Format

Send to

Choose Destination
Women Birth. 2014 Dec;27(4):233-41. doi: 10.1016/j.wombi.2014.06.005. Epub 2014 Jul 11.

Women's maternity care needs and related service models in rural areas: A comprehensive systematic review of qualitative evidence.

Author information

1
Centre for Rural Health, University of Tasmania, Locked Bag 1372, Launceston, Tasmania 7250, Australia. Electronic address: Thi.Hoang@utas.edu.au.
2
Centre for Rural Health, University of Tasmania, Locked Bag 1372, Launceston, Tasmania 7250, Australia. Electronic address: Quynh.Le@utas.edu.au.
3
School of Medicine, University of Tasmania, Locked Bag 1377, Launceston, Tasmania 7250, Australia. Electronic address: Kathryn.Ogden@utas.edu.au.

Abstract

BACKGROUND:

Understanding the needs of rural women in maternity care and service models available to them is significant for the development of effective policies and the sustainability of rural communities. Nevertheless, no systematic review of studies addressing these needs has been conducted.

OBJECTIVES:

To synthesise the best available evidence on the experiences of women's needs in maternity care and existing service models in rural areas.

METHODS:

Literature search of ten electronic databases, digital theses, and reference lists of relevant studies applying inclusion/exclusion criteria was conducted. Selected papers were assessed using standardised critical appraisal instruments from JBI-QARI. Data extracted from these studies were synthesised using thematic synthesis.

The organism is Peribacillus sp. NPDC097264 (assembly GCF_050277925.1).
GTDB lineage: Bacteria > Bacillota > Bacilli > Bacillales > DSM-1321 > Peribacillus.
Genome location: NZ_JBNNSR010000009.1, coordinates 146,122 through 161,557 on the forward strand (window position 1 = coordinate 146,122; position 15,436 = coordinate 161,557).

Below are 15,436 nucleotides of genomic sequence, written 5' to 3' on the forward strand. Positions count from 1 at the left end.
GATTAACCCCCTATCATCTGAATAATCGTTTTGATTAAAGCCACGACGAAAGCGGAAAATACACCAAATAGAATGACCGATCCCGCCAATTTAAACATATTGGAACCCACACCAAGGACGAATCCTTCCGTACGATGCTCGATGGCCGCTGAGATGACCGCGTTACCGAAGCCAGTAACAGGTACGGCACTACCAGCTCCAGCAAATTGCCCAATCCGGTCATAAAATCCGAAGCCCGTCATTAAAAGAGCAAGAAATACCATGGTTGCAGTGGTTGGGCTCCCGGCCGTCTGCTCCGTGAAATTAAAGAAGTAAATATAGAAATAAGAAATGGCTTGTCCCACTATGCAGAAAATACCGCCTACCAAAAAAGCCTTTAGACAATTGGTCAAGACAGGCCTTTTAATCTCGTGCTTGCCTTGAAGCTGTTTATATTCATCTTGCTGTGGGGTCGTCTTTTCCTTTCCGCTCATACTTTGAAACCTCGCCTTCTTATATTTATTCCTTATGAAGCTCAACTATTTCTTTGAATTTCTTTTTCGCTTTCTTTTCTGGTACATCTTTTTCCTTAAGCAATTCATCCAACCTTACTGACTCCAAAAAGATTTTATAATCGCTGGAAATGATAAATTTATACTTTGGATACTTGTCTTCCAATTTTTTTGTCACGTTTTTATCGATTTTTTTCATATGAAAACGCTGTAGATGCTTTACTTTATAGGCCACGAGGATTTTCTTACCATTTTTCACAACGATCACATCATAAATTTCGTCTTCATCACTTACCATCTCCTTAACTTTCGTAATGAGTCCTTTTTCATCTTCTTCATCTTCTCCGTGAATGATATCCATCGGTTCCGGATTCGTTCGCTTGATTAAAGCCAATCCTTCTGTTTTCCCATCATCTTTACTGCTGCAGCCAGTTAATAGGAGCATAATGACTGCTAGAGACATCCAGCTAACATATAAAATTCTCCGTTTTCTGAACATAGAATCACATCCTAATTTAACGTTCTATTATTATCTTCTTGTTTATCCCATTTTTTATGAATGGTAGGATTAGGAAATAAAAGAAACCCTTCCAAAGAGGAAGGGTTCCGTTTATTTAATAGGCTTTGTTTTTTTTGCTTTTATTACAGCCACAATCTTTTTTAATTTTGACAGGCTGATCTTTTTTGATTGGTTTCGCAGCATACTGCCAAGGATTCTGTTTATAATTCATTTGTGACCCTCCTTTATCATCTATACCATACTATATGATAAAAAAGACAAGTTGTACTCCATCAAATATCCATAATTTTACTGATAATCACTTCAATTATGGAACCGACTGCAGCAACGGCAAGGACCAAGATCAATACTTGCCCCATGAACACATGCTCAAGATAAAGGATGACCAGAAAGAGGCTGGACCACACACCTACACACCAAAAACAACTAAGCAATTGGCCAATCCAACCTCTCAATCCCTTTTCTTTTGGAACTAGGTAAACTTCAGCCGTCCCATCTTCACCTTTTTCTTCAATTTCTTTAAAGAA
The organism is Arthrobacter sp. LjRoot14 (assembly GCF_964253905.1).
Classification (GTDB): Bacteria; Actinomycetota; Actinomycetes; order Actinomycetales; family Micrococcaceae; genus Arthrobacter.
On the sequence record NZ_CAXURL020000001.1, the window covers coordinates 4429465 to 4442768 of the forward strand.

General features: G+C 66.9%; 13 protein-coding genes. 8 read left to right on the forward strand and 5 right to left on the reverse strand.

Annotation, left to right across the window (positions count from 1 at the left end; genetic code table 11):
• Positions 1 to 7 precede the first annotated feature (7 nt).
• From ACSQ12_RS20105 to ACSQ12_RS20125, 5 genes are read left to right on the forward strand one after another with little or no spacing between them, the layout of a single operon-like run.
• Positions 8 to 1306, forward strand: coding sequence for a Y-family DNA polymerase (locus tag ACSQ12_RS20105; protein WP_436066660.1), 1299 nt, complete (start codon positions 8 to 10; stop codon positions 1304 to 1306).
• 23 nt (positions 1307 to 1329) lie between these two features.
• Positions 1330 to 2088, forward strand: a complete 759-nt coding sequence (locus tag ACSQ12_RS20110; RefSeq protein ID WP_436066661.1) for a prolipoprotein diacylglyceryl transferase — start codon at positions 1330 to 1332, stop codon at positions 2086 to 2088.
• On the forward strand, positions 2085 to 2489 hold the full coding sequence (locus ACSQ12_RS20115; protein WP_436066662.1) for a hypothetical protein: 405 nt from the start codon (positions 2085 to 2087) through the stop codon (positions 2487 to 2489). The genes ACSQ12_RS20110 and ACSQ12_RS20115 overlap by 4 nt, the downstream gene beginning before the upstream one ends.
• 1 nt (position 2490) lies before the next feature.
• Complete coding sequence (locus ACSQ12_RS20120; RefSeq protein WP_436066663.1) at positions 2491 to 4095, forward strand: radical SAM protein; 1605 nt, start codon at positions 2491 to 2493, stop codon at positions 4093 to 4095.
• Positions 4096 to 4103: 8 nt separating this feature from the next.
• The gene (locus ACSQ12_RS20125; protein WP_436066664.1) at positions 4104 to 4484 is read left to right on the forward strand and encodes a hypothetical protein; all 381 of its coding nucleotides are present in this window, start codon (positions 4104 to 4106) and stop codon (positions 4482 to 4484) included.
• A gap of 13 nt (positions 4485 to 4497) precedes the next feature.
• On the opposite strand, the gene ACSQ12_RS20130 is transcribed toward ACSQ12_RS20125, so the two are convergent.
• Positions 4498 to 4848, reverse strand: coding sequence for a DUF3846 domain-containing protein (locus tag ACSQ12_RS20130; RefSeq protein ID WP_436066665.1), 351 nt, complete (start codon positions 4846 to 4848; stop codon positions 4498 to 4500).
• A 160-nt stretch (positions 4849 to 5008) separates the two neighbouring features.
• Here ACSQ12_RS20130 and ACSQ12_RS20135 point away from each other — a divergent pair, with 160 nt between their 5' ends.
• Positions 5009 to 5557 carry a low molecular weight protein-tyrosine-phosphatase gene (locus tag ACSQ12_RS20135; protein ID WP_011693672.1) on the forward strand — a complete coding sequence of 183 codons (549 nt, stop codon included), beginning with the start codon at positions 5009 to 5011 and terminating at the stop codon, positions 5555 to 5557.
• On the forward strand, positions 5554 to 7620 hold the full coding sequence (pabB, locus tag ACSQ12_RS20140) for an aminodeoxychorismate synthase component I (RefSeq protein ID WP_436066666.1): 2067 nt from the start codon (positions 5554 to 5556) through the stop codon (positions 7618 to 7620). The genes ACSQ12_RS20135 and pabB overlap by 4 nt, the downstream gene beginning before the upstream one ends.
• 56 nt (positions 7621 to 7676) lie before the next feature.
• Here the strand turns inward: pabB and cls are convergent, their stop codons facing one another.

FINDINGS:

12 studies met the inclusion criteria. There were three main themes and several sub-themes identified. A comprehensive set of the maternity care expectations of rural women was reported in this review including safety (7), continuity of care (6) and quality of care (6), and informed choices needs (4). In addition, challenges in accessing maternity services also emerged from the literature such as access (6), risk of travelling (9) and associated cost of travel (9). Four models of maternity care examined in the literature were medically led care (5), GP-led care (4), midwifery-led care (7) and home birth (6).

CONCLUSION:

The systematic review demonstrates the importance of including well-conducted qualitative studies in informing the development of evidence-based policies to address women's maternity care needs and inform service models. Synthesising the findings from qualitative studies offers important insight for informing effective public health policy.

KEYWORDS:

Maternity and service quality; Maternity care; Maternity services; Models of care; Rural areas

PMID:
25028188
DOI:
10.1016/j.wombi.2014.06.005
[Indexed for MEDLINE]

Supplemental Content

Full text links

Icon for Elsevier Science
Loading ...
Support Center